Acupuncture is a well-known holistic treatment for humans, but this ancient Chinese medicine can also be used on pets as a natural remedy for a number of ailments. While the practice of veterinary acupuncture has long been popular in China, it's recently migrated to the United States.
Veterinarians use acupuncture to help manage a number of conditions by placing tiny needles throughout the body. The needles help stimulate circulation, which can alleviate aches and pains. But there's more we need to know before treating our furry friends with this medical procedure. To find out more, we talked to Dr. Tori Countner, DVM, of The Balanced Pet Vet. Dr. Countner is a veterinarian certified in veterinary acupuncture.
Acupuncture can be used to treat a number of our pet's ailments in a non-invasive way.
Although some pet owners might worry about the safety of sticking needles into their pets, Dr. Countner assured us that it's safe. She explained, "The body wants to balance itself, and therefore placing acupuncture needles will not overcorrect the issue we are treating or harm the patient — the needles are sterile, one-time use small-gauge needles that are very safe for placement into the skin."
Vets use acupuncture to treat a variety of ailments, often in combination with other medications or care. But acupuncture can help reduce the amount of, for example, pain medication necessary to treat a pet. Acupuncture can help manage conditions like:
- Pain management, for conditions like arthritis and post-op care.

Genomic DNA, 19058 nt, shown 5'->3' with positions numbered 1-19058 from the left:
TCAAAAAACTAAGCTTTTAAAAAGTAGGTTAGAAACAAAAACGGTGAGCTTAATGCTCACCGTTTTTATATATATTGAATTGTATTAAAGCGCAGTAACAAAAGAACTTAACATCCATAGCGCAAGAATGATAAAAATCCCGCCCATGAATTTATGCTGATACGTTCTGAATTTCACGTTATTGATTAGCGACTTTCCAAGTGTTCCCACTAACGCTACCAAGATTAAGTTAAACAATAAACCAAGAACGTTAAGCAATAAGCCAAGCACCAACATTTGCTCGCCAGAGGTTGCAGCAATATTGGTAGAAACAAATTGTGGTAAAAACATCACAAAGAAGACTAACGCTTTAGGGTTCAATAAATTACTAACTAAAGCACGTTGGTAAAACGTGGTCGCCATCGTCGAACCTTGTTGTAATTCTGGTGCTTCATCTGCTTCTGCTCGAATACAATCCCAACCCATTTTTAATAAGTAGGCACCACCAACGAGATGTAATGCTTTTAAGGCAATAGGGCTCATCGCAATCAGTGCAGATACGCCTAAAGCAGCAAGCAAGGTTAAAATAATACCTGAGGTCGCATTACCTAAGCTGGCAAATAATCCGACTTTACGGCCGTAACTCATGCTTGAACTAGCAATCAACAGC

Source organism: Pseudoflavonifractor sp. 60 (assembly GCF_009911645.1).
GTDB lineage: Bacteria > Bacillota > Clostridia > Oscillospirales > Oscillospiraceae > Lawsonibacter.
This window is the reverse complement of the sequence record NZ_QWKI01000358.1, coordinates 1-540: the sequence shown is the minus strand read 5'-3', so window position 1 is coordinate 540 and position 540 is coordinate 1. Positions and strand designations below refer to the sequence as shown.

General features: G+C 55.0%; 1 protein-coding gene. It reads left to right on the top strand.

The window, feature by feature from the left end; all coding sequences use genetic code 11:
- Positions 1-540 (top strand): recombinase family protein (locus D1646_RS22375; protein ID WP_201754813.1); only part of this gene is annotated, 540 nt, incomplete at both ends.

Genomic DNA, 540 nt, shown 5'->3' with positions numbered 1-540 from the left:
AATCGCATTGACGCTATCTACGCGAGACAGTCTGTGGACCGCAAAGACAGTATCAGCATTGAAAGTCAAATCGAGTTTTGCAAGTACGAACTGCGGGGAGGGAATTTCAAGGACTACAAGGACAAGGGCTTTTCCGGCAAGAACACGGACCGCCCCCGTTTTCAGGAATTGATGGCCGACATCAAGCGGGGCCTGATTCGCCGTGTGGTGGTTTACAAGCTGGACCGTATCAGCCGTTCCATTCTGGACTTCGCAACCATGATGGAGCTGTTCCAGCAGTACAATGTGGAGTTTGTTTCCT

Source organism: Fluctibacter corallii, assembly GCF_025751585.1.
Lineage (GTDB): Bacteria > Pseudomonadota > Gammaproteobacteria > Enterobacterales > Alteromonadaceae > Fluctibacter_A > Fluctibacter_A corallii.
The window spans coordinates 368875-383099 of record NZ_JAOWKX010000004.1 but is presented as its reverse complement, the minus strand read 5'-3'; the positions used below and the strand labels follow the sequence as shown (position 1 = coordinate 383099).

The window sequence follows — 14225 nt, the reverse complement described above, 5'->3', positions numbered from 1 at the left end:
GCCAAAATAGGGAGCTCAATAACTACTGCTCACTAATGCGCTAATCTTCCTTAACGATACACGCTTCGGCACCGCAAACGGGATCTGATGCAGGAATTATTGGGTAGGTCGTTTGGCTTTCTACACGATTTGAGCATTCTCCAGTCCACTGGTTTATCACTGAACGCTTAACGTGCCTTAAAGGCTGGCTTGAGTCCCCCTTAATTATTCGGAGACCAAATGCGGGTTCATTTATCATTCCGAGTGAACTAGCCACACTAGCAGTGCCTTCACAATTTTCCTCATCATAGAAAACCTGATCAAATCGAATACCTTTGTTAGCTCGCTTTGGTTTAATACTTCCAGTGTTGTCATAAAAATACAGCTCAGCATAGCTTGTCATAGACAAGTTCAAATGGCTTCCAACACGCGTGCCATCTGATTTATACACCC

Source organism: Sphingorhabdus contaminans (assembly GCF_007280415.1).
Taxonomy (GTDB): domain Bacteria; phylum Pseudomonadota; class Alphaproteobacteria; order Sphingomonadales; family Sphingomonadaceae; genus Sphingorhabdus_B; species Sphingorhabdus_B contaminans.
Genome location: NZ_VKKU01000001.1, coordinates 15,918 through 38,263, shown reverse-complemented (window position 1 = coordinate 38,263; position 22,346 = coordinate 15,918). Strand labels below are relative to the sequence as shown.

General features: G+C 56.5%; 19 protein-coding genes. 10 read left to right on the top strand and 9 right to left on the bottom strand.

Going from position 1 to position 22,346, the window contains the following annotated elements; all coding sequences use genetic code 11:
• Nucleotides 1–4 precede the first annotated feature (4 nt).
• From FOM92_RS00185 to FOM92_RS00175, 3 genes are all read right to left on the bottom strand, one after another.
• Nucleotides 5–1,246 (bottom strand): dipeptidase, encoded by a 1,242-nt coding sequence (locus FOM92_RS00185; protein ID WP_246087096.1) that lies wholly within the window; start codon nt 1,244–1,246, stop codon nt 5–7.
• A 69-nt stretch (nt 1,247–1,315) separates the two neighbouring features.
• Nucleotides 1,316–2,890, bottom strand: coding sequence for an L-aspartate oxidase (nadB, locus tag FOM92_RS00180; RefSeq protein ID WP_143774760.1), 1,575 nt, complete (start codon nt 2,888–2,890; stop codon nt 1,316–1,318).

- Balancing the body in conjunction with Western treatments like chemo or other long-term medications.
- Inflammatory conditions, like asthma and allergies.
- Skin and ear infections.
- Gastrointestinal problems.
- Geriatric pets, like those with dementia or anxiety.
That sounds great, but how do animals feel about acupuncture?
As people, we can make the conscious choice to put acupuncture needles all over ourselves, but do our pets really understand what's going on? Dr. Countner explained, "Most pets do very well during acupuncture. After placing the needles, they calm down after about five minutes, are in a relaxed state, and some even fall asleep!"
And even if they're a little stressed at first, Dr. Countner assured us that they usually relax, because the treatment releases endorphins. She said, "Even if they are a little nervous during the session, afterward many owners report the dog or cat has greatly improved or relaxed."
Plus, Dr. Countner added, if dogs don't enjoy the needles and shake them out, even having them in for a few seconds can be helpful. And, she says, there are a number of other traditional Chinese remedies — herbal medicine, food therapy, laser therapy — that can work in combination with Western medicine to help your pet.
If you're thinking about acupuncture for your pet, it's important to see a certified veterinarian.
Only vets certified in acupuncture should practice on your pet. Always consult your veterinarian first to see if your furry friend is a good candidate for acupuncture. Like any treatment, your vet can create a solid plan that gets the most out of treatment.
We all want our pets to have the best life they can, and acupuncture is another healthcare tool to help us achieve that goal. So if you think your pet could benefit, then talk to your vet about how those tiny needles could help your best pal.
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